Nope. Being responsible for your triggers means you understand what they are, so that you can make a plan for handling your response, Instead of trigger = emotion= trashing the room you learn thatAm I responsible enough for my triggers that I should not be asking for outside assistance? Is that rude?
trigger = emotion = you doing something that helps you feel better, like taking a deep breath or going for a walk or telling yourself it will be ok
Yes.When my mother or aunt does something that is a trigger for me, and I ask them to stop. Is that on them,
If I'm afraid of dogs and my hubby chases me around the yard with a rottweiler is that on me or on him?
Let's say I've told him dogs scare me - and his response is to not only disregard my fear as meaningless but then do something to make my fear worse. What does that say about him? What kind of person intentionally causes pain in someone else? Does it make me weak or make him an asshat?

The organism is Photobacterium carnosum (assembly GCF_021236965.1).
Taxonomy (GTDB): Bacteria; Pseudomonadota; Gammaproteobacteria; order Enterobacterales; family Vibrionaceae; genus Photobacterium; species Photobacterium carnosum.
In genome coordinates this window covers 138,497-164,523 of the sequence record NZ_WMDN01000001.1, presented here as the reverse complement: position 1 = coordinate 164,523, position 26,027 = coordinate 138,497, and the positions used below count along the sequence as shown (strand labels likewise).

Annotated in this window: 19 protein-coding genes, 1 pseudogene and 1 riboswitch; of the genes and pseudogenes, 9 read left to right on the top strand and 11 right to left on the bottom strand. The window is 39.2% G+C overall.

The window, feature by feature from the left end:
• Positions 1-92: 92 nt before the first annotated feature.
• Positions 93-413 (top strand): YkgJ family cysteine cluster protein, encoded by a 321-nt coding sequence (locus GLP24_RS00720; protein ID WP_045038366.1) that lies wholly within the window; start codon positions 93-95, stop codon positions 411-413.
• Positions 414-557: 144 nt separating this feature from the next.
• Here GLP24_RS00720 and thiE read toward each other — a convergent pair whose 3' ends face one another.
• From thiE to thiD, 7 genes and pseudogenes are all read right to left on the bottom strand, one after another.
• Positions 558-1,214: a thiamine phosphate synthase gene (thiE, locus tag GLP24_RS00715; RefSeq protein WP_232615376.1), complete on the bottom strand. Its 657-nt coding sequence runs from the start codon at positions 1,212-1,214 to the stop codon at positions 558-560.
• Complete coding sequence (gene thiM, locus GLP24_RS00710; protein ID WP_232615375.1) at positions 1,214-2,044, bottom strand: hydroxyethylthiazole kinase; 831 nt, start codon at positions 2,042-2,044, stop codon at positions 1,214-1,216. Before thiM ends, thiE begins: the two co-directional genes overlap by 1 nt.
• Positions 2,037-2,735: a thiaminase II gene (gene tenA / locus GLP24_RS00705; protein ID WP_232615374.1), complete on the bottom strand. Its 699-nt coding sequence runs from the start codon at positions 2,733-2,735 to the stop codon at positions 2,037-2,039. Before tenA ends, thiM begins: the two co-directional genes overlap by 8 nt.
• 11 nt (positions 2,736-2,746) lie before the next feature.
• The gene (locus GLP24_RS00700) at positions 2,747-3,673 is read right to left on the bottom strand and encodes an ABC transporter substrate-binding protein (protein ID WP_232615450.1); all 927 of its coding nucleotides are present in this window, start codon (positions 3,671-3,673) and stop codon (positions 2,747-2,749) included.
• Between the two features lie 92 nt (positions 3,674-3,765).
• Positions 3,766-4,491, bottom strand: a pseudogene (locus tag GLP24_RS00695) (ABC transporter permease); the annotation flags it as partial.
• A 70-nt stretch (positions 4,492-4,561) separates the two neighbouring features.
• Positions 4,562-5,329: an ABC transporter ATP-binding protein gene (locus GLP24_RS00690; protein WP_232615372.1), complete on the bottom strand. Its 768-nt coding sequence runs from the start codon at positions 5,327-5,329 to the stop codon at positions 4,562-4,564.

Should I have just toughed it out and not told him I'm afraid of dogs? Well -- just having to ask that question tells me what our relationship is like. I know that he cares so little for me that I can't tell him when something makes me afraid because he wont care and he might even do something to make it worse.
So then the question becomes -- why would I keep him in my life? Or if he had to be in my life what other options could I take to keep my sanity? My first instinct? Every time he brings a dog into the room I leave it. Because I don't have to let him keep triggering me. I can choose to walk away.
That's managing my trigger - not his response. He can be part of the problem but I can find a better solution - even if that means leaving the room.
Oh hun -- you not only missed the good lessons but the ones you did learn were wrong. :hug: :(I think I missed a childhood lesson or something somewhere.